Airway remodeling is a prominent feature of asthma and chronic obstructive pulmonary disease. The extent of remodeling is correlated with the severity of both diseases. A major contributor to airway remodeling is a process called fibrosis, or scar tissue formation, which causes a thickening and stiffening of the airways. Ultimately, fibrosis leads to an increase in the effort required for breathing and the need for supplemental oxygen.
Fibrosis is caused by interaction of several types of lung cells that produce an overabundance of fibrous proteins, including collagen, leading to reduced lung elasticity. Normally, there is a balance between the synthesis and breakdown of these proteins that are important for providing the structural and supportive framework of the airways and blood vessels in the lungs.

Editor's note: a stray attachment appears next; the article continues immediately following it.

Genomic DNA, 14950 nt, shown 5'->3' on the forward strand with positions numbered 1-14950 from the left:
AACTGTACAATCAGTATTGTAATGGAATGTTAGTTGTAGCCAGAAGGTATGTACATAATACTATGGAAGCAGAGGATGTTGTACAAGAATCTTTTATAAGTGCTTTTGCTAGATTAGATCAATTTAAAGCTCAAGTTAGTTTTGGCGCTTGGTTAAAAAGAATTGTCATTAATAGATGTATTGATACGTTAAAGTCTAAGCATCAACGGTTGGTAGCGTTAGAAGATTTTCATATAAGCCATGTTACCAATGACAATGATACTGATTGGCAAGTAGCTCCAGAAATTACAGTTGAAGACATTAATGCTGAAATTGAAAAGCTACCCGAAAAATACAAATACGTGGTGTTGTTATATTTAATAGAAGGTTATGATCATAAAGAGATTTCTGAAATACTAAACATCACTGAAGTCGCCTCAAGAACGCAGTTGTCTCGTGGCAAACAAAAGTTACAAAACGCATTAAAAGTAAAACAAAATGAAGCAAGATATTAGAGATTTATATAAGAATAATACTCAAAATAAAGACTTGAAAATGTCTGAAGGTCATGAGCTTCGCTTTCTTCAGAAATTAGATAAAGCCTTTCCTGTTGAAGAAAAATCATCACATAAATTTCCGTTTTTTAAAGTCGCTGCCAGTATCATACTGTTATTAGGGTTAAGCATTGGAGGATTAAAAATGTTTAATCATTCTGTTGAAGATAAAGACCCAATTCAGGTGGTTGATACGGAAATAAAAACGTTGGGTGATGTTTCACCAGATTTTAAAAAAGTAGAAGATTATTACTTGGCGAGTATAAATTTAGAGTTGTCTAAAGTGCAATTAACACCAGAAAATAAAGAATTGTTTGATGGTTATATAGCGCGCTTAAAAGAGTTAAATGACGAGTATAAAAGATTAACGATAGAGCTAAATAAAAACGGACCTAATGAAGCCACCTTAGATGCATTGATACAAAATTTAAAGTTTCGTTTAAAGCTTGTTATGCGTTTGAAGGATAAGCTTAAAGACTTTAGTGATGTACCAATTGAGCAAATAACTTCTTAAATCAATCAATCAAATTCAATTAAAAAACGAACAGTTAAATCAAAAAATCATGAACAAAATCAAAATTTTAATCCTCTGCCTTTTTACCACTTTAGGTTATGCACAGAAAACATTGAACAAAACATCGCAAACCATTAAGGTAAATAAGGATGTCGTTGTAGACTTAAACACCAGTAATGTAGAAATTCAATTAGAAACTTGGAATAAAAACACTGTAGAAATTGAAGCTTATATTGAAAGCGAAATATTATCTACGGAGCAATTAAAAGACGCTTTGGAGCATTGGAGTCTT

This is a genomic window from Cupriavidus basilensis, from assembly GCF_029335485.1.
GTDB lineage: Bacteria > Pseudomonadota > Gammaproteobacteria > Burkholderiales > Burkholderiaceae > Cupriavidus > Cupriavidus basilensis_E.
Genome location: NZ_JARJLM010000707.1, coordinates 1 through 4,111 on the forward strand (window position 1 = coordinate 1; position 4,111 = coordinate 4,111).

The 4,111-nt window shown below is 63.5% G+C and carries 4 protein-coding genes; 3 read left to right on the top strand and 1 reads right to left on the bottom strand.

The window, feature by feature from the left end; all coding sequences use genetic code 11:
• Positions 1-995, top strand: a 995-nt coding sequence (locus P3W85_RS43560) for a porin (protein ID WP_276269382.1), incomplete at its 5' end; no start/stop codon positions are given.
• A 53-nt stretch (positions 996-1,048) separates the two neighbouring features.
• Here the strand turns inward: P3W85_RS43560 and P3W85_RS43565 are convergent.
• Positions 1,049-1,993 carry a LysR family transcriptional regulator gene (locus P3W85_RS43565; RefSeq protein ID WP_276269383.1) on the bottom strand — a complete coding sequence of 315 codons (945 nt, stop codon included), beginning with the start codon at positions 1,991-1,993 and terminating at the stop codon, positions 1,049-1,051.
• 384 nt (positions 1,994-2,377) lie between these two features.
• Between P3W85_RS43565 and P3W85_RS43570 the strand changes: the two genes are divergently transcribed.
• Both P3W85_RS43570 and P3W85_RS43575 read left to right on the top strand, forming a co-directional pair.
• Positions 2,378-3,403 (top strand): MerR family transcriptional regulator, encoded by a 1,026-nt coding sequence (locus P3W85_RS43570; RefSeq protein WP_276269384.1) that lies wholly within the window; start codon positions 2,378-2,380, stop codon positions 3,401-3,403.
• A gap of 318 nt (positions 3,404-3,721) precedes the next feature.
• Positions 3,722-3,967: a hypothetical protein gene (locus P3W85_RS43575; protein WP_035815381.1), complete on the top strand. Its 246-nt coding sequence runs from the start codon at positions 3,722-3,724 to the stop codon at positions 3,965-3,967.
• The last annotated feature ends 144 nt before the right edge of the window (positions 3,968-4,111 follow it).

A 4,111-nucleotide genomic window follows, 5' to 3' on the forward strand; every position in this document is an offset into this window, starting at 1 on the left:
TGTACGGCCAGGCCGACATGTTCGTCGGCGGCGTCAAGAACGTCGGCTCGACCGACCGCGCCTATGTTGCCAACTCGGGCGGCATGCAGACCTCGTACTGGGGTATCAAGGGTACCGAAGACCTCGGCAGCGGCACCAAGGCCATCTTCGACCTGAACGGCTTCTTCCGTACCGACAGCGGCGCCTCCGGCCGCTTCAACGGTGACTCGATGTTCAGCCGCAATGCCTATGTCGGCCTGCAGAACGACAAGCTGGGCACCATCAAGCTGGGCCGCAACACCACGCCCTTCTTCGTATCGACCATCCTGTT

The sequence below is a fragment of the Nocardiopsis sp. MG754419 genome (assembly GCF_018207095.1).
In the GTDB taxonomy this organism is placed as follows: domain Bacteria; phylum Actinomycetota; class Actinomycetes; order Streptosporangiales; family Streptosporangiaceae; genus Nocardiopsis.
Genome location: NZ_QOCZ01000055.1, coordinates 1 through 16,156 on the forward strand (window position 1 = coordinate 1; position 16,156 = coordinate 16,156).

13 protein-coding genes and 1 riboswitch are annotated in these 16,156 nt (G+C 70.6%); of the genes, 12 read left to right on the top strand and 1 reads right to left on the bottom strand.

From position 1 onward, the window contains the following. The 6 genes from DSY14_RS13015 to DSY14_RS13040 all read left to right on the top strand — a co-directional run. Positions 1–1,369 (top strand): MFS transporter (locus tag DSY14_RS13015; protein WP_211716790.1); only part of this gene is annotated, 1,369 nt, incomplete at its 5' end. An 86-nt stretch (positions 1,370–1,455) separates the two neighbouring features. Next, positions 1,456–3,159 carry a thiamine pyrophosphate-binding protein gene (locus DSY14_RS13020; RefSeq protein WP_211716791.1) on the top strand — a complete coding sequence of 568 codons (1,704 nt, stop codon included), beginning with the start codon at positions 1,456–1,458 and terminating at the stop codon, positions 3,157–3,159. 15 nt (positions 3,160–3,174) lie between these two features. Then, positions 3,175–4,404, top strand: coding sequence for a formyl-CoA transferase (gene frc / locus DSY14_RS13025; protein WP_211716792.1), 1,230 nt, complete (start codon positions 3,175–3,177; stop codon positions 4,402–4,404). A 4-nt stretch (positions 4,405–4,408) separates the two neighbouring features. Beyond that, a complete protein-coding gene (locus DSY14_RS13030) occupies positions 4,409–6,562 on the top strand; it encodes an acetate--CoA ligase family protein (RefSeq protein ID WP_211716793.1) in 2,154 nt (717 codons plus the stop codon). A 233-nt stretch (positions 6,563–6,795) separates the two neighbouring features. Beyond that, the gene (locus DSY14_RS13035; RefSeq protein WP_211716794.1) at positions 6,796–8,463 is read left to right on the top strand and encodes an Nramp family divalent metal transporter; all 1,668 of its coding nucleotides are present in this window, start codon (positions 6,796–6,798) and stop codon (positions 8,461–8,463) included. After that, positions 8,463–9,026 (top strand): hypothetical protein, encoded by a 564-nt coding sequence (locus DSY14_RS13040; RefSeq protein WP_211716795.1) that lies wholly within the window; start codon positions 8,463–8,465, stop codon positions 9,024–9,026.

During airway remodeling, the cells that produce this framework are altered by exposure to molecules that cause inflammation, a change in the types of fibrous proteins that are produced, and an increase in the deposition of fibrotic material. We are developing the novel therapeutics, ECPF-3 and ECPF-4, to target matrix metalloproteases that degrade proteins such as collagen, and produce molecules that increase the presence of inflammatory cells and contribute to the changes that cause fibrosis.